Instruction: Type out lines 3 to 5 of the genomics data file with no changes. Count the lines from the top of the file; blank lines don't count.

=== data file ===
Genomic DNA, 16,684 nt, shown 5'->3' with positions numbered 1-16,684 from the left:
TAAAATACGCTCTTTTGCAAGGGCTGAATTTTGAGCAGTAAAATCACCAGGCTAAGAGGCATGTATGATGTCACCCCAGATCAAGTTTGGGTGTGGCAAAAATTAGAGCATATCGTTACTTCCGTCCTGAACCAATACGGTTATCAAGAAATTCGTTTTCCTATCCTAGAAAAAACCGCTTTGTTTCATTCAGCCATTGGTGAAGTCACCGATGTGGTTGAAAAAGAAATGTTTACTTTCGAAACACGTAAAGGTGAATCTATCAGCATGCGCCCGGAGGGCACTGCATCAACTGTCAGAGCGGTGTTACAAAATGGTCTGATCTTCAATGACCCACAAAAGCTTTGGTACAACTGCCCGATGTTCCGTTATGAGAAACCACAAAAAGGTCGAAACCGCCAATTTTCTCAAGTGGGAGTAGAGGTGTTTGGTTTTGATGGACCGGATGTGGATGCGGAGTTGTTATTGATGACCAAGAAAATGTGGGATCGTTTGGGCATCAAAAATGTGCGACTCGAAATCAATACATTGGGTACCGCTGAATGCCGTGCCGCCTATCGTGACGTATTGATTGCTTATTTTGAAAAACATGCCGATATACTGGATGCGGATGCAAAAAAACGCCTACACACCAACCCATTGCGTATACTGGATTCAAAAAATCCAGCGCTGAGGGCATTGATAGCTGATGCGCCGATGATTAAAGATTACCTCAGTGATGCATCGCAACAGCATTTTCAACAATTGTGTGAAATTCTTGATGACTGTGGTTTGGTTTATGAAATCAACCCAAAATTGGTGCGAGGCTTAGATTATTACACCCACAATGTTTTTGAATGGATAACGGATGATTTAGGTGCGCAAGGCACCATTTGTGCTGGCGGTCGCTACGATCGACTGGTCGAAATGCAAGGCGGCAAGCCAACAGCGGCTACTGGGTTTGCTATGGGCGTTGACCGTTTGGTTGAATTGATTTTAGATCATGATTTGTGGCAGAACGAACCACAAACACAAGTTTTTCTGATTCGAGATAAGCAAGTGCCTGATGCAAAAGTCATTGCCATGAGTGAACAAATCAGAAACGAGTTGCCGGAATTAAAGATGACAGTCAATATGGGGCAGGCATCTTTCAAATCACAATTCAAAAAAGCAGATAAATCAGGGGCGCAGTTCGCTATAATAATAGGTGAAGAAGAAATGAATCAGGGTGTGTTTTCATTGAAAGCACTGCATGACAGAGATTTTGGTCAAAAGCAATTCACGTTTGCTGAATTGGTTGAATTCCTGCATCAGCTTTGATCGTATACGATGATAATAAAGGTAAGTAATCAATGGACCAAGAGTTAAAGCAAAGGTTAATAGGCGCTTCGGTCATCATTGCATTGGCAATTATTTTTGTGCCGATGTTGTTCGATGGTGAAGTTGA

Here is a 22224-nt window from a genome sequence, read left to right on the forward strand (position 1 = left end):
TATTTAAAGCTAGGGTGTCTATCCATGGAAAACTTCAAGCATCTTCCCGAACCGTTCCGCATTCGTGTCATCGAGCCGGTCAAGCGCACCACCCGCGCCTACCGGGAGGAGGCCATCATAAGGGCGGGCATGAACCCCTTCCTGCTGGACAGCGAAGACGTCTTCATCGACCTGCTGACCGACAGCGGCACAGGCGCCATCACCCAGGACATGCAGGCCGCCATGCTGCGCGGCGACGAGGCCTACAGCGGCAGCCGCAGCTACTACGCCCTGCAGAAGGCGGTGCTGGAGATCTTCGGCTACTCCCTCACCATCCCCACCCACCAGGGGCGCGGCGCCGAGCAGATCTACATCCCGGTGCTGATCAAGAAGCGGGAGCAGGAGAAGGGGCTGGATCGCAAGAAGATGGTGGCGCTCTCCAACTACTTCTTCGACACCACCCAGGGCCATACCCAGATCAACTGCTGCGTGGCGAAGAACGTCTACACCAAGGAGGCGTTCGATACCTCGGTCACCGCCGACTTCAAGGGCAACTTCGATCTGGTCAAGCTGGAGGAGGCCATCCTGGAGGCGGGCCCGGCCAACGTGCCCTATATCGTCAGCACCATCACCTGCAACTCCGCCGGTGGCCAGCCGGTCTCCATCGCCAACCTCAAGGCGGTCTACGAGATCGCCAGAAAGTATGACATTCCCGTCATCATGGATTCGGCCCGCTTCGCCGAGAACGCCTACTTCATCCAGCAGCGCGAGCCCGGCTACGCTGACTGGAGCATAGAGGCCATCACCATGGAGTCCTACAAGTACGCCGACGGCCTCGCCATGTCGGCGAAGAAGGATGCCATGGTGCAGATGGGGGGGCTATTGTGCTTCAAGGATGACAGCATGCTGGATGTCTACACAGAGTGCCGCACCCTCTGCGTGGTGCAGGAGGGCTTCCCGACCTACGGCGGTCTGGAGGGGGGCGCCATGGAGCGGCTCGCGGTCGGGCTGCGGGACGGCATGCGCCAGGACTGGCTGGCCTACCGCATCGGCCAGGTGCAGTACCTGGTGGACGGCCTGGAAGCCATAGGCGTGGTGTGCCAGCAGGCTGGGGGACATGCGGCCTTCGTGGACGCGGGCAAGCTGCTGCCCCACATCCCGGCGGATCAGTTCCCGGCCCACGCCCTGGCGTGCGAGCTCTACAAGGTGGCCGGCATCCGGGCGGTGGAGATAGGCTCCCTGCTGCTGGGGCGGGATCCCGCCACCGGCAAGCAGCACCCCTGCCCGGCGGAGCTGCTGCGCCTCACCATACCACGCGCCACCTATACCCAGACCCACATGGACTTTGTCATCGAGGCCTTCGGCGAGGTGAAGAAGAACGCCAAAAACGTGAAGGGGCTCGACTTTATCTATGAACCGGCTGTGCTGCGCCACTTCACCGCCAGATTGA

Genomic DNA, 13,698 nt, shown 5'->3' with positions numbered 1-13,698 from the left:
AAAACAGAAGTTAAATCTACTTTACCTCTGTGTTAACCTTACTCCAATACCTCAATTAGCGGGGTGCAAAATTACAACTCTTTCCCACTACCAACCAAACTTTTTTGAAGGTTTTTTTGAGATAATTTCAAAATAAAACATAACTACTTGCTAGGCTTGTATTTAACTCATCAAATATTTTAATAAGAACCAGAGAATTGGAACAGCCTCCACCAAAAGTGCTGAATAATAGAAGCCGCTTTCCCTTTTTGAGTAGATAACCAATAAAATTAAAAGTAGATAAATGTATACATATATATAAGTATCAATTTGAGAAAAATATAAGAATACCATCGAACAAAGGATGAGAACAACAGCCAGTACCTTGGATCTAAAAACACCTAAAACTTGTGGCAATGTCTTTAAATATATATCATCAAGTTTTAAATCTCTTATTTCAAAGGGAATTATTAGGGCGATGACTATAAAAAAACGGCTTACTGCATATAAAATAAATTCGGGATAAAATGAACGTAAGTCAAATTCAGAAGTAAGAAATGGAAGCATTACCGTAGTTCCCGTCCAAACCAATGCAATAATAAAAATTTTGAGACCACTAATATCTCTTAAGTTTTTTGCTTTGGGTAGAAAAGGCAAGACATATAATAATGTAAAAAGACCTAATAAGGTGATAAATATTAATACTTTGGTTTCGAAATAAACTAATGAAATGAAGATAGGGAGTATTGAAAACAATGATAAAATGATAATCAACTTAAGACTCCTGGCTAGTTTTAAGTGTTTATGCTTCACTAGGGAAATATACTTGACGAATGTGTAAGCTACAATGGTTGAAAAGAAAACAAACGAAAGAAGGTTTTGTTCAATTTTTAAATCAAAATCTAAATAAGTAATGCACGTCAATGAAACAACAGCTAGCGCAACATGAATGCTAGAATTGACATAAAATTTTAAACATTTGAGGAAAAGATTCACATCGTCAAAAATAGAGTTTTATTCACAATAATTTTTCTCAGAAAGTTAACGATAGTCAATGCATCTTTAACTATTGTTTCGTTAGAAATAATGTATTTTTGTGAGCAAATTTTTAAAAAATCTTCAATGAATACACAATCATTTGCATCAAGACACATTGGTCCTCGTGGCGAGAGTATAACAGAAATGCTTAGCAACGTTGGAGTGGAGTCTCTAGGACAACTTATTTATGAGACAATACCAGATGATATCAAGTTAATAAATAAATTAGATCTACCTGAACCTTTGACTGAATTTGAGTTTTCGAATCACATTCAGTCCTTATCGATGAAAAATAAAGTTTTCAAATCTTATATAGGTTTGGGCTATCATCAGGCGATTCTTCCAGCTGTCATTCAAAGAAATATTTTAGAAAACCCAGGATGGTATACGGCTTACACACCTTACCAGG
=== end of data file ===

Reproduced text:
Here is a 22224-nt window from a genome sequence, read left to right on the forward strand (position 1 = left end):
TATTTAAAGCTAGGGTGTCTATCCATGGAAAACTTCAAGCATCTTCCCGAACCGTTCCGCATTCGTGTCATCGAGCCGGTCAAGCGCACCACCCGCGCCTACCGGGAGGAGGCCATCATAAGGGCGGGCATGAACCCCTTCCTGCTGGACAGCGAAGACGTCTTCATCGACCTGCTGACCGACAGCGGCACAGGCGCCATCACCCAGGACATGCAGGCCGCCATGCTGCGCGGCGACGAGGCCTACAGCGGCAGCCGCAGCTACTACGCCCTGCAGAAGGCGGTGCTGGAGATCTTCGGCTACTCCCTCACCATCCCCACCCACCAGGGGCGCGGCGCCGAGCAGATCTACATCCCGGTGCTGATCAAGAAGCGGGAGCAGGAGAAGGGGCTGGATCGCAAGAAGATGGTGGCGCTCTCCAACTACTTCTTCGACACCACCCAGGGCCATACCCAGATCAACTGCTGCGTGGCGAAGAACGTCTACACCAAGGAGGCGTTCGATACCTCGGTCACCGCCGACTTCAAGGGCAACTTCGATCTGGTCAAGCTGGAGGAGGCCATCCTGGAGGCGGGCCCGGCCAACGTGCCCTATATCGTCAGCACCATCACCTGCAACTCCGCCGGTGGCCAGCCGGTCTCCATCGCCAACCTCAAGGCGGTCTACGAGATCGCCAGAAAGTATGACATTCCCGTCATCATGGATTCGGCCCGCTTCGCCGAGAACGCCTACTTCATCCAGCAGCGCGAGCCCGGCTACGCTGACTGGAGCATAGAGGCCATCACCATGGAGTCCTACAAGTACGCCGACGGCCTCGCCATGTCGGCGAAGAAGGATGCCATGGTGCAGATGGGGGGGCTATTGTGCTTCAAGGATGACAGCATGCTGGATGTCTACACAGAGTGCCGCACCCTCTGCGTGGTGCAGGAGGGCTTCCCGACCTACGGCGGTCTGGAGGGGGGCGCCATGGAGCGGCTCGCGGTCGGGCTGCGGGACGGCATGCGCCAGGACTGGCTGGCCTACCGCATCGGCCAGGTGCAGTACCTGGTGGACGGCCTGGAAGCCATAGGCGTGGTGTGCCAGCAGGCTGGGGGACATGCGGCCTTCGTGGACGCGGGCAAGCTGCTGCCCCACATCCCGGCGGATCAGTTCCCGGCCCACGCCCTGGCGTGCGAGCTCTACAAGGTGGCCGGCATCCGGGCGGTGGAGATAGGCTCCCTGCTGCTGGGGCGGGATCCCGCCACCGGCAAGCAGCACCCCTGCCCGGCGGAGCTGCTGCGCCTCACCATACCACGCGCCACCTATACCCAGACCCACATGGACTTTGTCATCGAGGCCTTCGGCGAGGTGAAGAAGAACGCCAAAAACGTGAAGGGGCTCGACTTTATCTATGAACCGGCTGTGCTGCGCCACTTCACCGCCAGATTGA

Genomic DNA, 13,698 nt, shown 5'->3' with positions numbered 1-13,698 from the left: